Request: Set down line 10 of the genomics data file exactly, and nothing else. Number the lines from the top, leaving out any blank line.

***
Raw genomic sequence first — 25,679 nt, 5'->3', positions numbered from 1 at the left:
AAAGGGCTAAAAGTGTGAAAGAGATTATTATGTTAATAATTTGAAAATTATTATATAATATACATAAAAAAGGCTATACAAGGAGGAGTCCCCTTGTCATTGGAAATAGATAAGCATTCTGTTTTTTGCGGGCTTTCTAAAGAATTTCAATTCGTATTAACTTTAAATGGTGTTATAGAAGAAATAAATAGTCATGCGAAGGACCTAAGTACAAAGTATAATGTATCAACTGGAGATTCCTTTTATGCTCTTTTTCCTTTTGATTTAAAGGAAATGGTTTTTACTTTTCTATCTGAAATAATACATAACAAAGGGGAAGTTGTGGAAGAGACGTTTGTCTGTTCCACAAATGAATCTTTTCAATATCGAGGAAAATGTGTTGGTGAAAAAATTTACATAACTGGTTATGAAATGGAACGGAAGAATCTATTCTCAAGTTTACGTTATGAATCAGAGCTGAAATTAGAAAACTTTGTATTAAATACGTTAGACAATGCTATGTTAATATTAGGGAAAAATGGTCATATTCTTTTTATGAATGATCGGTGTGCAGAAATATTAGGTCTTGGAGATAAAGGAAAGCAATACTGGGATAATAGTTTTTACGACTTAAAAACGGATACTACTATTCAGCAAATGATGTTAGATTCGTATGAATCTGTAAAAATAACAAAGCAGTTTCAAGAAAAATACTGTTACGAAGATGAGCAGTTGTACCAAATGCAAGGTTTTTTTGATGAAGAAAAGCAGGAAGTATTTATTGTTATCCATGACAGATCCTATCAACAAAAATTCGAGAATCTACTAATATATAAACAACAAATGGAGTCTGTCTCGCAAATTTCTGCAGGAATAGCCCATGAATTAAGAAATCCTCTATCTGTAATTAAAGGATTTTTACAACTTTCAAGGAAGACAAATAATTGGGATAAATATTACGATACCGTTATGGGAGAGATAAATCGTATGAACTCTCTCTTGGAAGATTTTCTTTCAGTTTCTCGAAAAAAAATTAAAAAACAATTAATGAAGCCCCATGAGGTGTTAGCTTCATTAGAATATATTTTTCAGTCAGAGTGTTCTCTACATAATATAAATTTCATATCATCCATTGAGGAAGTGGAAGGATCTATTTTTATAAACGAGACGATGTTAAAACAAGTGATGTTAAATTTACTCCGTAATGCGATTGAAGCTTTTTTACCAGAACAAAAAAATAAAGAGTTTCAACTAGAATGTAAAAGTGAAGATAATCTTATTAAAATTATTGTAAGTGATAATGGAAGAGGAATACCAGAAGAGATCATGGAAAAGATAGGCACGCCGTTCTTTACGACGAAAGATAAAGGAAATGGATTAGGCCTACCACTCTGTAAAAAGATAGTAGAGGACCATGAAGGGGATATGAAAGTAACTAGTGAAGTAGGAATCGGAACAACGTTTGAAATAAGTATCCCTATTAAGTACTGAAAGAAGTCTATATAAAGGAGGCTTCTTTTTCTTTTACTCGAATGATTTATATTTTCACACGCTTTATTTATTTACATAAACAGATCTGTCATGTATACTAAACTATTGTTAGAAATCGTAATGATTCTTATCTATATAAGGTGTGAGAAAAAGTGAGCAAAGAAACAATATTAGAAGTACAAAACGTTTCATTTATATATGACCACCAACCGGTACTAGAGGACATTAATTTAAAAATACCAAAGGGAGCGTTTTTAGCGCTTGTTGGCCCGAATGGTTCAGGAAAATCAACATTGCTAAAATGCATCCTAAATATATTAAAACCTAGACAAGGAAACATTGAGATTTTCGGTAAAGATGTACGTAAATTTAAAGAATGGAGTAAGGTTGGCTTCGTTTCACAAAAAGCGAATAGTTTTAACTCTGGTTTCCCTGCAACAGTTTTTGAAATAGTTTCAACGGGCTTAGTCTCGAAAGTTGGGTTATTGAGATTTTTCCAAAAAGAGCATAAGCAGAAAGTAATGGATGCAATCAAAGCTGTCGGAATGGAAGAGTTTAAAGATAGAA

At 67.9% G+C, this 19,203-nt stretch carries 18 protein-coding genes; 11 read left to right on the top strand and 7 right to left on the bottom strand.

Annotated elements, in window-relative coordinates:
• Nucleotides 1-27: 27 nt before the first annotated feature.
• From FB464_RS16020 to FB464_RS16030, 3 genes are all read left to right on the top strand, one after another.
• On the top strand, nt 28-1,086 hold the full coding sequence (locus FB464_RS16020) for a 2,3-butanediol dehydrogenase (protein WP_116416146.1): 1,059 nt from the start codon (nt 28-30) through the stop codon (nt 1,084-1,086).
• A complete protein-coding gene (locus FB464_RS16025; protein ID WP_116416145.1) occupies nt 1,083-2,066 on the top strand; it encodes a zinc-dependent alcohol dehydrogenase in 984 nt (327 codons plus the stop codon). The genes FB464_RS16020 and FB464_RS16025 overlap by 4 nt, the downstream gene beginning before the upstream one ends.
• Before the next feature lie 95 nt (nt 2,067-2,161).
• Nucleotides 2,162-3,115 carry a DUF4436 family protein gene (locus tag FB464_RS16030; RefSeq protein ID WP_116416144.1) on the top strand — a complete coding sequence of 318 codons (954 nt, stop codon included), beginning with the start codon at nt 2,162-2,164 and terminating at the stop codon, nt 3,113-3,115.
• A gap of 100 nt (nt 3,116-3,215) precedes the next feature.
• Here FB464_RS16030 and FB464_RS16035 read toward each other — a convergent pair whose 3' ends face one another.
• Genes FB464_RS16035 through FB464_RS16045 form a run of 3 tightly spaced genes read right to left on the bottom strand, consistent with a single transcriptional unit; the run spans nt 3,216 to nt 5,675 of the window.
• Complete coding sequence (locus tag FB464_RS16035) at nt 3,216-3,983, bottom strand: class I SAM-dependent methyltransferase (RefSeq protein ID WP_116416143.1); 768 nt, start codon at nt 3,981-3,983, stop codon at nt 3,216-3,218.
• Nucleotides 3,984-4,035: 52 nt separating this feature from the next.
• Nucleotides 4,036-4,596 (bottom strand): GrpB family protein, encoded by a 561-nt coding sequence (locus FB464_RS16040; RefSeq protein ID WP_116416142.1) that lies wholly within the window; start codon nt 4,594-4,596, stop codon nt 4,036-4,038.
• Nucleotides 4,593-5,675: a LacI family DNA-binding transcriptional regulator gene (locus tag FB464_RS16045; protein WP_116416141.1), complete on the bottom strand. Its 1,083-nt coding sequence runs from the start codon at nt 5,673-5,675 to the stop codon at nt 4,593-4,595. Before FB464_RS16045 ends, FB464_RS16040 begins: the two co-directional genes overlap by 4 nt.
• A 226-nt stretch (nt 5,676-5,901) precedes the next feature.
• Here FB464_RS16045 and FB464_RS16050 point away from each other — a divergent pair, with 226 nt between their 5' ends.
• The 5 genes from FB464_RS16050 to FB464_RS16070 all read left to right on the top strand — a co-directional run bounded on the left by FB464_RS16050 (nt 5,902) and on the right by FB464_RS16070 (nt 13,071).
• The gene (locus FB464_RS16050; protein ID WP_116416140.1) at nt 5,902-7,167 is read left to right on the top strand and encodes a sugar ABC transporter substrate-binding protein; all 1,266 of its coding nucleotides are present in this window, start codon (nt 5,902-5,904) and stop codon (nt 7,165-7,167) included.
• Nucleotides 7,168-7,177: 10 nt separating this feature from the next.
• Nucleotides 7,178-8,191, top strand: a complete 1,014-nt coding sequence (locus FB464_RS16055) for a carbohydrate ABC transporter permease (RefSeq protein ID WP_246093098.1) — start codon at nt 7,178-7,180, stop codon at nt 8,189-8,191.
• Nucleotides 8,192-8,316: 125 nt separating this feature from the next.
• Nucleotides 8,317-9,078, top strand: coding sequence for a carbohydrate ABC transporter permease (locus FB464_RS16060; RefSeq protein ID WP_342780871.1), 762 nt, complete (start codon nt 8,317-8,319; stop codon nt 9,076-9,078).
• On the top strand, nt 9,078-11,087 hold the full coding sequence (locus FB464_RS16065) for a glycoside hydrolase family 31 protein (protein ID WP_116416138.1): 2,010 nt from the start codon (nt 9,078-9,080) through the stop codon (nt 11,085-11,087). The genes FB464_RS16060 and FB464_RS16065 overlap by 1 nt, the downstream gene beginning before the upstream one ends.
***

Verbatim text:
• Nucleotides 2,162-3,115 carry a DUF4436 family protein gene (locus tag FB464_RS16030; RefSeq protein ID WP_116416144.1) on the top strand — a complete coding sequence of 318 codons (954 nt, stop codon included), beginning with the start codon at nt 2,162-2,164 and terminating at the stop codon, nt 3,113-3,115.